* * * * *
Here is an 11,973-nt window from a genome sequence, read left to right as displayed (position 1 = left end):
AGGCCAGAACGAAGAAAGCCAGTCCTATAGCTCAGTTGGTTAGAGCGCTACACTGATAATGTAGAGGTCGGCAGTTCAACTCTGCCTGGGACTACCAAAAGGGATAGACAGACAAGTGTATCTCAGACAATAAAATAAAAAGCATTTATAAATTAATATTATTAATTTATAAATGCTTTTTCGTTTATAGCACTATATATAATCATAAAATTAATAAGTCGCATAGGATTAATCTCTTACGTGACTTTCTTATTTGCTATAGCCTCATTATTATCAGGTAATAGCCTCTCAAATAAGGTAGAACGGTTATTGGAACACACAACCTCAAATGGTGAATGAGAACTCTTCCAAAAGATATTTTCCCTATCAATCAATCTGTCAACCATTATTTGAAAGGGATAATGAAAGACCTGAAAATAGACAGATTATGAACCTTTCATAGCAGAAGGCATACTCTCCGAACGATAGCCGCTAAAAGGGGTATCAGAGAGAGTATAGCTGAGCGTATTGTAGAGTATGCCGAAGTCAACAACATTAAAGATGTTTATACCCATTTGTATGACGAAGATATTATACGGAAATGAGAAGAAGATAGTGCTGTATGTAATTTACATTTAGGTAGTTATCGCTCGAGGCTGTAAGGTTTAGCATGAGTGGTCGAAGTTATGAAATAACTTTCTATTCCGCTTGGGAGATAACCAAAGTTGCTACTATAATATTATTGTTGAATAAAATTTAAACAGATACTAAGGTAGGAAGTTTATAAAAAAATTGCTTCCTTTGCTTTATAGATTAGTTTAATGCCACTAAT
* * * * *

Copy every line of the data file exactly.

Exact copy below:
Here is an 11,973-nt window from a genome sequence, read left to right as displayed (position 1 = left end):
AGGCCAGAACGAAGAAAGCCAGTCCTATAGCTCAGTTGGTTAGAGCGCTACACTGATAATGTAGAGGTCGGCAGTTCAACTCTGCCTGGGACTACCAAAAGGGATAGACAGACAAGTGTATCTCAGACAATAAAATAAAAAGCATTTATAAATTAATATTATTAATTTATAAATGCTTTTTCGTTTATAGCACTATATATAATCATAAAATTAATAAGTCGCATAGGATTAATCTCTTACGTGACTTTCTTATTTGCTATAGCCTCATTATTATCAGGTAATAGCCTCTCAAATAAGGTAGAACGGTTATTGGAACACACAACCTCAAATGGTGAATGAGAACTCTTCCAAAAGATATTTTCCCTATCAATCAATCTGTCAACCATTATTTGAAAGGGATAATGAAAGACCTGAAAATAGACAGATTATGAACCTTTCATAGCAGAAGGCATACTCTCCGAACGATAGCCGCTAAAAGGGGTATCAGAGAGAGTATAGCTGAGCGTATTGTAGAGTATGCCGAAGTCAACAACATTAAAGATGTTTATACCCATTTGTATGACGAAGATATTATACGGAAATGAGAAGAAGATAGTGCTGTATGTAATTTACATTTAGGTAGTTATCGCTCGAGGCTGTAAGGTTTAGCATGAGTGGTCGAAGTTATGAAATAACTTTCTATTCCGCTTGGGAGATAACCAAAGTTGCTACTATAATATTATTGTTGAATAAAATTTAAACAGATACTAAGGTAGGAAGTTTATAAAAAAATTGCTTCCTTTGCTTTATAGATTAGTTTAATGCCACTAAT